Melissa officinalis 'All Gold'
Lemon in colour and flavour and a great plant for a shady corner, this variety differs from the closely related Melisa officinalis 'Aurea' (syn.'Variegata') , the variegated lemon balm, which has leaves splashed and speckled with yellow. The interesting thing about 'All Gold' is that it can spend quite a bit of the year with green leaves, at least from autumn till late spring, though some say this is a response to overly rich soil which favours the green leaves. This year when I trimmed back my plant in late winter I took cuttings which I just layered into the soil in the vegetable garden .These soon struck and turned golden while the mother plant sat with a dull green face. Given too much sun the leaves can quickly bleach white then scorch brown. Overall this variety is less vigorous than the common green lemon balm and is a very worthy addition to an ornamental shady garden or herb patch.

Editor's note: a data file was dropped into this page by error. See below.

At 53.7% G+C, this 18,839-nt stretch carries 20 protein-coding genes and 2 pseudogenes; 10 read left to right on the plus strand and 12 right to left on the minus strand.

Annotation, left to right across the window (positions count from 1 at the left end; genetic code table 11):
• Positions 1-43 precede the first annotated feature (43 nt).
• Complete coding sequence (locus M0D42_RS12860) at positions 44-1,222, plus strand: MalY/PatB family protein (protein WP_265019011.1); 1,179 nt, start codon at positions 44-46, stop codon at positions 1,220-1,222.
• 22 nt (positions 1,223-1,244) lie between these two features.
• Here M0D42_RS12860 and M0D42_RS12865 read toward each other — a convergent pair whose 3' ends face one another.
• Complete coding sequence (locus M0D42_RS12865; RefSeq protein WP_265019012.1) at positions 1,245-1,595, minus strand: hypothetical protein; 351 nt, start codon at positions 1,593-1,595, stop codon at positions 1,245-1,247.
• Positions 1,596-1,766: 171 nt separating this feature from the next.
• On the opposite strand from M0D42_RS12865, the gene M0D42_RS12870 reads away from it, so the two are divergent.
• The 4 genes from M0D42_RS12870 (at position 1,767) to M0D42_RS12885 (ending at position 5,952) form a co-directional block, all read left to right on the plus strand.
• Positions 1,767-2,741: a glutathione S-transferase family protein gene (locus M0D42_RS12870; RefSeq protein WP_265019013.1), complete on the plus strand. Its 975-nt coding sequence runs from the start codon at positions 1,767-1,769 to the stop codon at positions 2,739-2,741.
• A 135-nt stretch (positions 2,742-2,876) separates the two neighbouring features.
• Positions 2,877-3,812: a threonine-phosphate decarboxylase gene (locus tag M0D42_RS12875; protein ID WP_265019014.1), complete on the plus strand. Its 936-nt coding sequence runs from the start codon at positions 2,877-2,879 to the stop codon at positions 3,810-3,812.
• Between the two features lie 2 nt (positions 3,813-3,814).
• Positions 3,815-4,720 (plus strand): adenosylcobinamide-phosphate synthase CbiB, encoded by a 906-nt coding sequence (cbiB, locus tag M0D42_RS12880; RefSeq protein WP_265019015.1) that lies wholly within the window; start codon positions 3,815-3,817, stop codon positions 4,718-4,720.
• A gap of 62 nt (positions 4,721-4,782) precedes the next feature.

The lemon balms are good bee plants and the name 'Melisa' is synonymous with the Greek word for bee and they are kept happy within a hive from the use of this plant growing thereabouts. It also has a long history of culinary use and can be used in any way where a zesty lemon flavour is required. As it grows wild in the southern parts of France, the French were inventive in using it in all manner of ways. The celebrated Eau de Carmes or Carmelite water was a popular tipple in the seventeenth century. You can make a modern version by adding the flowering tops of balm to a litre of brandy along with a few twists of lemon peel and aromatics such as angelica root, cloves, nutmeg, coriander seeds and cinnamon sticks.Left for a week or so to let the flavours infuse and then strained, you have yourselves a cordial tonic to uplift the spirits.